Three scrapbooks containing professional and personal material, 1883-1907, with material relating to his father, Quartermaster-General of the United States army.

Montgomery Meigs, Jr, son of The Union Army's Quarter-Master-General
Publication details: 
SKU: 19852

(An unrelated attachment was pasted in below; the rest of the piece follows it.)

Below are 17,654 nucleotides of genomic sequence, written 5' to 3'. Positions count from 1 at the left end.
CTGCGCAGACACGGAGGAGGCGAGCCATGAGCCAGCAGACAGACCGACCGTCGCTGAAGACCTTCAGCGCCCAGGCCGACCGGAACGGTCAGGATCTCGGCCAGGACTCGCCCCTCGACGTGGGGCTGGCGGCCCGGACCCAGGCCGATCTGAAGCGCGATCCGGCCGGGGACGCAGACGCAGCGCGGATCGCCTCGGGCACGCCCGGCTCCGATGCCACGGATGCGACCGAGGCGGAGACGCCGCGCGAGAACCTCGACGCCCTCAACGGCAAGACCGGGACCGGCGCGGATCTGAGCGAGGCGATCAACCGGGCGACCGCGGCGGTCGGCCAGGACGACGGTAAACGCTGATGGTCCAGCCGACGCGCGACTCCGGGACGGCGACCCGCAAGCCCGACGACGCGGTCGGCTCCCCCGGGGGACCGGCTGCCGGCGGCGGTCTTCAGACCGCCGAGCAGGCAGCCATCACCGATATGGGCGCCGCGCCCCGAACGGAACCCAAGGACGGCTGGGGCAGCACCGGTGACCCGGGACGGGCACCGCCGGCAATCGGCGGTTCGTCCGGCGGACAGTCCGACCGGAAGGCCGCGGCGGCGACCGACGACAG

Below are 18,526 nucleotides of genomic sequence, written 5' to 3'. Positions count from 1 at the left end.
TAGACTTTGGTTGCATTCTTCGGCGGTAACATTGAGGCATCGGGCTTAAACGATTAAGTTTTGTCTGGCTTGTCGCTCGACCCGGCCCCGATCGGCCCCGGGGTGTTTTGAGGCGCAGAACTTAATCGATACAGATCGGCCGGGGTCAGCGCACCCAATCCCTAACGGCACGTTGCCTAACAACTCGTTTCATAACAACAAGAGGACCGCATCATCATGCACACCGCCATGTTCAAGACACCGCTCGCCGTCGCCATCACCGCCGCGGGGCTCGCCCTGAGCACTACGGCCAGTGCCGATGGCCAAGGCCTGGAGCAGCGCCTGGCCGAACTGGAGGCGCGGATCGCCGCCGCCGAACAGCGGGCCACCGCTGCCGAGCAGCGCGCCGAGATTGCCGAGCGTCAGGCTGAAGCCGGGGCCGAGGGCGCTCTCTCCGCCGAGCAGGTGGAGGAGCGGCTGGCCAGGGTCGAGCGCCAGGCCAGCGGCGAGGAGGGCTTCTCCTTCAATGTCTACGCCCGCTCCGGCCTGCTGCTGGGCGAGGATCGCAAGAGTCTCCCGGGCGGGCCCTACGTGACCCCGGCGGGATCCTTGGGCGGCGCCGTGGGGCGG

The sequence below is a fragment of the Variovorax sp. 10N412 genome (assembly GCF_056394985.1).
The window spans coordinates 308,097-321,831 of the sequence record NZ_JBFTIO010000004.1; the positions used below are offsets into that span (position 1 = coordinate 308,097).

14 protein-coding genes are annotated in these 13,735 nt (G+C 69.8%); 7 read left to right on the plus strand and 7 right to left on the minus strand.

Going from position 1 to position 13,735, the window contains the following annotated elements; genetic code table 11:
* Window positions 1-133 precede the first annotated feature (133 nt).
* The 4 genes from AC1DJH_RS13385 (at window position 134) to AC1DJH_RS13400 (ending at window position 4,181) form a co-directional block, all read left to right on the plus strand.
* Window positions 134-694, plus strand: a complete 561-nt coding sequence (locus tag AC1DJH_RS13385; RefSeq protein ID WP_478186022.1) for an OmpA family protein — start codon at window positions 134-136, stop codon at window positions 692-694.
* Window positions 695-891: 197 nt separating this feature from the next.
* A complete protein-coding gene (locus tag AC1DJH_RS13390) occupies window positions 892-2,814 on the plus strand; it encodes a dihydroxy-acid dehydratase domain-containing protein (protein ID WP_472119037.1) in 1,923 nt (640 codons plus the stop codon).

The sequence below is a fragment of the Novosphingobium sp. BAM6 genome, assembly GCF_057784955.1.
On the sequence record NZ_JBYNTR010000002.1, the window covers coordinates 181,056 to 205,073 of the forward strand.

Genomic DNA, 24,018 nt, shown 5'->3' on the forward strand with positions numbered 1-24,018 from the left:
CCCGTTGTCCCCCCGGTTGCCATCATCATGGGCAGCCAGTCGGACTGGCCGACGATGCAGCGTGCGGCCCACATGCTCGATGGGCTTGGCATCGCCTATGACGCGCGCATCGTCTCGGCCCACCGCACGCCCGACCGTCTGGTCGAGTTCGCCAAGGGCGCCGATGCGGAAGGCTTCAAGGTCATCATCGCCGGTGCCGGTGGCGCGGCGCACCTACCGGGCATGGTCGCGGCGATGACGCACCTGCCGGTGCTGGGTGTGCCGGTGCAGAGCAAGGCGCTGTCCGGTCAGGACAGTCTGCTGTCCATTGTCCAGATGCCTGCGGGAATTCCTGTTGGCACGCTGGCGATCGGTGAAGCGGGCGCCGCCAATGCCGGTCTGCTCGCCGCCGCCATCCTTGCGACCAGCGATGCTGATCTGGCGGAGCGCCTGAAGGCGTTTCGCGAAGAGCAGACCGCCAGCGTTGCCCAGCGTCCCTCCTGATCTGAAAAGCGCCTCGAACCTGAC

Montgomery Cunningham Meigs (1847-1931), nicknamed 'Monty', civil engineer and inventor, was the son of the celebrated American army officer and engineer of the same name (1816-1892), Quartermaster-General of the United States army during and after the American civil war. While easily overshadowed by his illustrious father, Meigs was a fascinating figure in his own right, talented in a wide range of fields: manager of the canals and locks of the Old Des Moines Rapids Canal, designer of steamboats and other river craft, and Mississippi river pilot. The marvellously idiosyncratic collection assembled here, filled with unusual and scarce ephemera, not only reflects Meigs's wide range of interests, but also bears testimony to the extraordinary qualities of the man, casting valuable biographical light on his private life and family in Keokuk, Iowa. Several items relate to Meigs's father,including a Congressional report and biography recommending that he receive a generous pension. The number of blueprint items within the collection indicate Meigs's strong interest in the subject, presumably encouraged by his acquaintance at the United States Engineers Office, H. P. Bosse (see below). The three volumes total 298 pp on 149 quarto (29 x 23 cm) leaves. Each is paginated, with an additional four-page autograph index by Meigs. The leaves of the albums were originally contained in three volumes of Mark Twain's Scrap Book, with cloth half-binding and marbled boards, but being of brittle high-acidity paper, they became disbound, and each leaf is now, individually or combined, housed in a plastic sleeve.Most pages are carry several items (some as many as five), often tipped-in and some folding out to a size larger than the leaves on which they are mounted. Some of the items in the collection are chipped and worn (particularly the newspaper cuttings), but the overall condition is good, with very little loss of text or image. Because of their constitution, most of the leaves on which the collection is mounted have suffered chipping and loss to extremities. Five of the six boards from the binding of the three albums have been retained.The items in the collection are not arranged chronologically; almost all date from the 1880s. The printed material clearly reflects Meigs's professional concerns, with subjects including maritime and aquatic (bridges, canals, canoes, the Mississippi, sailboats, steamboats, yachts); transport (trams, locomotives); electricity; engineering (boilers, drills, dynamos, machine tools, propellers , steam engines, valves), architecture; firearms; hunting; inventions, lighting. Additional printed material includes advertisements, receipts, bills, invitations to social engagements and other ephemera. These items display a large number of illustrations - photographs, engravings and diagrams - several of which are highly striking (see for example the advertisement, with photograph, on card bifolium, for 'The Sooysmith Proportion Meter'; the large fold-out plan, from Engineering, 4 December 1885, for the 'Compount Twin-Screw Engines and Boilers of H.M. Despatch Vessels "Surprise" and "Alacrity."'; and the attractive invitation, printed in red, yellow, silver and black, to a 'Grand Live Pigeon Tournament' at the Forester Gun Club of Davenport, Iowa, February 1886).The collection also includes a large number of cuttings from a wide range of publications (American Machinist; Army and Navy Register; Chicago Tribune; Engineering; Engineering and Building Record; English Mechanic; Electrical World; Forest and Stream; The Gate City; Marine Journal; New York Graphic; New York Herald; New York Times; The Quincy Journal; Sanitary Engineer; Scientific American; The Washington Post; The Western Plowman and South and West), again reflecting on Meigs's fields of interest. An article from the Quincy Journal, 22 July 1895, is titled 'A Talk with Major Meigs. | The Work on the Levee Between Here and Warsaw - Not Enough Men at Work - Condition of the River - Notes Washed Ashore' and another, from a Davenport paper, 20 March 1887, carries a manuscript note reading 'Dear Meigs - Paste this in your hat for future reference . C.W.D.' DETAILS ON REQUEST.